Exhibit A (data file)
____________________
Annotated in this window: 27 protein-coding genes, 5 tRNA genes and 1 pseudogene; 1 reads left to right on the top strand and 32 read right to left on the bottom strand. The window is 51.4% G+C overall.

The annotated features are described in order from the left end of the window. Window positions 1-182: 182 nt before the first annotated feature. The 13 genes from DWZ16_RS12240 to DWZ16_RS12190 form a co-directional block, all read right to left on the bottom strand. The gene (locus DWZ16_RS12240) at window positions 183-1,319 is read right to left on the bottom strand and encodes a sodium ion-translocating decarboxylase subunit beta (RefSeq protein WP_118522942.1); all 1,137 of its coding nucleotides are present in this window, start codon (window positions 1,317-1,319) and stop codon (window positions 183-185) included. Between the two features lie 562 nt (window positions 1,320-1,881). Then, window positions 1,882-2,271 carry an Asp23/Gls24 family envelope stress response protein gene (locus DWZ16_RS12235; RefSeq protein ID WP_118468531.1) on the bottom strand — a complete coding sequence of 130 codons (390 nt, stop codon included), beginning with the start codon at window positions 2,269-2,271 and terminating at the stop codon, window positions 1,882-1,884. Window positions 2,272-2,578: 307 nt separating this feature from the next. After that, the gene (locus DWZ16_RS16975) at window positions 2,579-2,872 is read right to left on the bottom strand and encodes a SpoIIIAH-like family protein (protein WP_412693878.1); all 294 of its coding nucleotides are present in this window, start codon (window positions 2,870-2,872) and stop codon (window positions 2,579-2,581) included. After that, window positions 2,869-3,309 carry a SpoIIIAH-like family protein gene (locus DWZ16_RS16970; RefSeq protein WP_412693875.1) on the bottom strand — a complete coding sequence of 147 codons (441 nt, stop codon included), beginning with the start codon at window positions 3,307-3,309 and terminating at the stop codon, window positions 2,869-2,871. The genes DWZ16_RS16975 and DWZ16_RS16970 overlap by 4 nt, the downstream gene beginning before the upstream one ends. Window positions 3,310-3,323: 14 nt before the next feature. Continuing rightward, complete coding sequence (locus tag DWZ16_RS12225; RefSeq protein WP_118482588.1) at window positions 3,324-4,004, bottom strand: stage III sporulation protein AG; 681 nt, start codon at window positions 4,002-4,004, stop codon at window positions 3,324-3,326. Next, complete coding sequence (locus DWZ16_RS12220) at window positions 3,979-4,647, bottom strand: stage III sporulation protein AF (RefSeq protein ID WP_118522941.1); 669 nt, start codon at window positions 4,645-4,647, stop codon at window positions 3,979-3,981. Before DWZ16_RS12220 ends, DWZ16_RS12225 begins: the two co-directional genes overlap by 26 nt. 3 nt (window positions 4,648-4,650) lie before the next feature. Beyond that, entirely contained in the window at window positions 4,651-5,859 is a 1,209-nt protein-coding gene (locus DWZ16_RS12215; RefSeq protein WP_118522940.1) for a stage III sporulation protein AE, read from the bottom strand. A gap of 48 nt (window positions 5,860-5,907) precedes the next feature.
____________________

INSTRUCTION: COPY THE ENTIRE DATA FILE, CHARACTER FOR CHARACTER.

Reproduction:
Annotated in this window: 27 protein-coding genes, 5 tRNA genes and 1 pseudogene; 1 reads left to right on the top strand and 32 read right to left on the bottom strand. The window is 51.4% G+C overall.

The annotated features are described in order from the left end of the window. Window positions 1-182: 182 nt before the first annotated feature. The 13 genes from DWZ16_RS12240 to DWZ16_RS12190 form a co-directional block, all read right to left on the bottom strand. The gene (locus DWZ16_RS12240) at window positions 183-1,319 is read right to left on the bottom strand and encodes a sodium ion-translocating decarboxylase subunit beta (RefSeq protein WP_118522942.1); all 1,137 of its coding nucleotides are present in this window, start codon (window positions 1,317-1,319) and stop codon (window positions 183-185) included. Between the two features lie 562 nt (window positions 1,320-1,881). Then, window positions 1,882-2,271 carry an Asp23/Gls24 family envelope stress response protein gene (locus DWZ16_RS12235; RefSeq protein ID WP_118468531.1) on the bottom strand — a complete coding sequence of 130 codons (390 nt, stop codon included), beginning with the start codon at window positions 2,269-2,271 and terminating at the stop codon, window positions 1,882-1,884. Window positions 2,272-2,578: 307 nt separating this feature from the next. After that, the gene (locus DWZ16_RS16975) at window positions 2,579-2,872 is read right to left on the bottom strand and encodes a SpoIIIAH-like family protein (protein WP_412693878.1); all 294 of its coding nucleotides are present in this window, start codon (window positions 2,870-2,872) and stop codon (window positions 2,579-2,581) included. After that, window positions 2,869-3,309 carry a SpoIIIAH-like family protein gene (locus DWZ16_RS16970; RefSeq protein WP_412693875.1) on the bottom strand — a complete coding sequence of 147 codons (441 nt, stop codon included), beginning with the start codon at window positions 3,307-3,309 and terminating at the stop codon, window positions 2,869-2,871. The genes DWZ16_RS16975 and DWZ16_RS16970 overlap by 4 nt, the downstream gene beginning before the upstream one ends. Window positions 3,310-3,323: 14 nt before the next feature. Continuing rightward, complete coding sequence (locus tag DWZ16_RS12225; RefSeq protein WP_118482588.1) at window positions 3,324-4,004, bottom strand: stage III sporulation protein AG; 681 nt, start codon at window positions 4,002-4,004, stop codon at window positions 3,324-3,326. Next, complete coding sequence (locus DWZ16_RS12220) at window positions 3,979-4,647, bottom strand: stage III sporulation protein AF (RefSeq protein ID WP_118522941.1); 669 nt, start codon at window positions 4,645-4,647, stop codon at window positions 3,979-3,981. Before DWZ16_RS12220 ends, DWZ16_RS12225 begins: the two co-directional genes overlap by 26 nt. 3 nt (window positions 4,648-4,650) lie before the next feature. Beyond that, entirely contained in the window at window positions 4,651-5,859 is a 1,209-nt protein-coding gene (locus DWZ16_RS12215; RefSeq protein WP_118522940.1) for a stage III sporulation protein AE, read from the bottom strand. A gap of 48 nt (window positions 5,860-5,907) precedes the next feature.